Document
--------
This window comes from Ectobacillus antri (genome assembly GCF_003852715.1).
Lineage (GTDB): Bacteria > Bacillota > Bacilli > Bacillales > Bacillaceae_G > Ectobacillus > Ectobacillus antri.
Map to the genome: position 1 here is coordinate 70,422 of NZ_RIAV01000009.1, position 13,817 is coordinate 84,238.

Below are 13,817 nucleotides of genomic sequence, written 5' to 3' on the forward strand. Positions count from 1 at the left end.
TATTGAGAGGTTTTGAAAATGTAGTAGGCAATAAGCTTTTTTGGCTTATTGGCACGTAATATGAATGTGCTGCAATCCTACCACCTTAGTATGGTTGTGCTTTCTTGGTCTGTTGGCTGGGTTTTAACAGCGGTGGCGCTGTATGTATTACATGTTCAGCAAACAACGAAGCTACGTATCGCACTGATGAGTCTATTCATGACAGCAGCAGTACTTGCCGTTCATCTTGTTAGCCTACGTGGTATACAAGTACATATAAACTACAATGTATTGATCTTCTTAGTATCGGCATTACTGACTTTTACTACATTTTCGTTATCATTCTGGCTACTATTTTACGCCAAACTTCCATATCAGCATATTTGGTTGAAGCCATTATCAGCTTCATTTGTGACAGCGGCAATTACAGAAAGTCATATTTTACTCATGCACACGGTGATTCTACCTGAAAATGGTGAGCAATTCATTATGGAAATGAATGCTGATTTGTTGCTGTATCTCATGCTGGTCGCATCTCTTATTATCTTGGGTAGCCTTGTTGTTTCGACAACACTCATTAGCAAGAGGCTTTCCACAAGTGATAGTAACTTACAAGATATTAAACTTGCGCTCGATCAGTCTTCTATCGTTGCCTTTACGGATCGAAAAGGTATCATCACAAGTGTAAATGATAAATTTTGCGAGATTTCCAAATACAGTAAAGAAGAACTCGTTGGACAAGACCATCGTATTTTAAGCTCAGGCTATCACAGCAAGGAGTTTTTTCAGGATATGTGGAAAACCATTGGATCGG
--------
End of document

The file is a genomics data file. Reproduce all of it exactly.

This window comes from Ectobacillus antri (genome assembly GCF_003852715.1).
Lineage (GTDB): Bacteria > Bacillota > Bacilli > Bacillales > Bacillaceae_G > Ectobacillus > Ectobacillus antri.
Map to the genome: position 1 here is coordinate 70,422 of NZ_RIAV01000009.1, position 13,817 is coordinate 84,238.

Below are 13,817 nucleotides of genomic sequence, written 5' to 3' on the forward strand. Positions count from 1 at the left end.
TATTGAGAGGTTTTGAAAATGTAGTAGGCAATAAGCTTTTTTGGCTTATTGGCACGTAATATGAATGTGCTGCAATCCTACCACCTTAGTATGGTTGTGCTTTCTTGGTCTGTTGGCTGGGTTTTAACAGCGGTGGCGCTGTATGTATTACATGTTCAGCAAACAACGAAGCTACGTATCGCACTGATGAGTCTATTCATGACAGCAGCAGTACTTGCCGTTCATCTTGTTAGCCTACGTGGTATACAAGTACATATAAACTACAATGTATTGATCTTCTTAGTATCGGCATTACTGACTTTTACTACATTTTCGTTATCATTCTGGCTACTATTTTACGCCAAACTTCCATATCAGCATATTTGGTTGAAGCCATTATCAGCTTCATTTGTGACAGCGGCAATTACAGAAAGTCATATTTTACTCATGCACACGGTGATTCTACCTGAAAATGGTGAGCAATTCATTATGGAAATGAATGCTGATTTGTTGCTGTATCTCATGCTGGTCGCATCTCTTATTATCTTGGGTAGCCTTGTTGTTTCGACAACACTCATTAGCAAGAGGCTTTCCACAAGTGATAGTAACTTACAAGATATTAAACTTGCGCTCGATCAGTCTTCTATCGTTGCCTTTACGGATCGAAAAGGTATCATCACAAGTGTAAATGATAAATTTTGCGAGATTTCCAAATACAGTAAAGAAGAACTCGTTGGACAAGACCATCGTATTTTAAGCTCAGGCTATCACAGCAAGGAGTTTTTTCAGGATATGTGGAAAACCATTGGATCGG